In operation, a packet entering an MPLS network may be given a “label” by a Label Edge Router (LER). The label may contain information based on routing table entry information, the Internet Protocol (IP) header information, Layer 4 socket number information, differentiated service information, etc. As such, different packets may be given different Labeled Switch Paths (LSPs), which may “allow” network operators to make better decisions when routing traffic based on data-stream type.
Technique 10 of
At step 16, a design parameter may be input into the tool. For example, a network designer may want the tool to take into account a forecasted demand for the to-be-designed network, a price list for equipment to be included in the to-be-designed network, a design limitation for equipment to be included in the to-be-designed network, a number of nodes, some other design criteria, and/or a combination thereof.
At step 18, additional information may be input into the tool. This information may include for example a number of core layer network nodes. A designer may be using the tool to design an Ethernet Optical Network that has an access layer near the customer edge, and aggregation layer where access layer traffic is combined, and a core layer where much of the traffic communicated between different aggregator layer nodes is routed. The tool may be able to generate a “better” design more quickly if it is “told” how many core layer nodes to include and where to locate them.
At step 20, a lower bound number of aggregator layer nodes may be calculated. The lower bound number may be calculated in several different ways. For example, if a network designer has some idea of the to be designed network's forecasted traffic demands, the designer may determine the lower bound by taking the total traffic and dividing it by the capacity of a given aggregator node. The resulting number may represent a theoretical minimum number of aggregator layer nodes. However calculated, the lower bound number of aggregator layer nodes may very rarely be attainable.
As such, at step 22 a user-defined or system defined value may be added to the lower bound to present a more “realistic” number of potential aggregator layer nodes. The value may be zero in some cases. In other cases, the value may be an integer greater than zero. Whatever the value, a number of aggregator layer nodes to be deployed may be input into the tool at step 24. At step 26, the tool may consider the number and location of core nodes, the number of aggregator nodes, and any input design parameters to generate a first potential network design. At step 28, additional potential network designs may be generated.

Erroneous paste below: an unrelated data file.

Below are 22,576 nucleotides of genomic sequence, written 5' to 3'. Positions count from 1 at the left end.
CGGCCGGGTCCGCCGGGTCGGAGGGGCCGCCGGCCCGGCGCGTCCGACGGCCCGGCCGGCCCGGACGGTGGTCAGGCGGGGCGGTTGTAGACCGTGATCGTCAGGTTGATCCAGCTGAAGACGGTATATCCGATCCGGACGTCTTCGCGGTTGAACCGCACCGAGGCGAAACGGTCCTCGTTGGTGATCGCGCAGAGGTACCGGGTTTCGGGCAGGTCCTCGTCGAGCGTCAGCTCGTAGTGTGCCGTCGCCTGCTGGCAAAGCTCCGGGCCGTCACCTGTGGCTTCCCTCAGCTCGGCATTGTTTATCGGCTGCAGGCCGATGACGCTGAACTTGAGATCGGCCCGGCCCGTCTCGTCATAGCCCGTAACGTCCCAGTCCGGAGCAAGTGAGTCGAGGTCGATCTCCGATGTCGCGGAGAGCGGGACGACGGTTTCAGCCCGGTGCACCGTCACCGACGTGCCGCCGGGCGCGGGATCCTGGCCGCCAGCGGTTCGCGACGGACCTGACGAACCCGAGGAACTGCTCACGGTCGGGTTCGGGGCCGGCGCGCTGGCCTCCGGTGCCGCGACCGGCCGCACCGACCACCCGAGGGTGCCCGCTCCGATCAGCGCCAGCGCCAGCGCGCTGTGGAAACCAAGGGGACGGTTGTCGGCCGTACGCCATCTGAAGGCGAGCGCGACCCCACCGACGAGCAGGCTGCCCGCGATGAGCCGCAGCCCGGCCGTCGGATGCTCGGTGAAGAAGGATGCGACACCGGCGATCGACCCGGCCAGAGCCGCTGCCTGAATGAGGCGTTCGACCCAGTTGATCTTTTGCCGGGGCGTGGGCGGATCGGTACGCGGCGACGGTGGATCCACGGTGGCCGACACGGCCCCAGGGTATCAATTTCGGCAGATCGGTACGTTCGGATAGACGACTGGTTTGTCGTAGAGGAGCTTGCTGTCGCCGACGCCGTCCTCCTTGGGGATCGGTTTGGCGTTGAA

In one embodiment, each of the different designs will include an aggregator node located in a different available location. The different designs may also differ from one another in other ways. For example, one design may include the input number of aggregator nodes while other designs may increment that value and include more or less aggregator nodes. At step 30, an optimized value for each of the designs may be calculated. If, for example, the designer seeks the lowest cost network, the optimized value may represent a total cost of deployment for each network. If the designer is more concerned with robustness, the optimization value may be associated with the robustness of the proposed designs.
Whatever the network design is being optimized to, at step 32 the “better” network design may be identified. At step 34, a proposed network report may be output. The network report may include various combinations of information. For example, the report may include a list, cost, and location of line cards to be installed in embedded equipment; a list, configuration, cost, and location of to be installed network nodes; a port-level connection report detailing how to interconnect the various network nodes; a total cost of deployment; an implementation schedule; and/or combinations of these and other information types.
As mentioned above, a network designer employing a technique like technique 10 to design a network may be able to work remotely from a server or computing platform executing instructions that effectuate technique 10. In such a system, the remote computing platform may include a computer-readable medium containing computer-readable instructions capable of instructing the platform to access embedded network information, to access a proposed number of core layer nodes for a network, to access a number of proposed aggregation layer nodes for the network, to consider a forecasted demand for the network, and to generate at least two potential network designs for the network.
The remote computing platform may also be able to identify a lower cost network from the at least two potential network designs. In operation, the platform may initiate presentation of a graphical user interface at a local and/or remote display that includes a field for receiving a user input defining the number of proposed aggregation layer nodes. In some systems, a computer-readable medium may maintain additional computer-readable data capable of directing a computing device to initiate retrieval of embedded network information from a remote repository. The remote repository may include a Trunk Inventory Record Keeping System (TIRKSŪ) and/or a network Element Management System (EMS).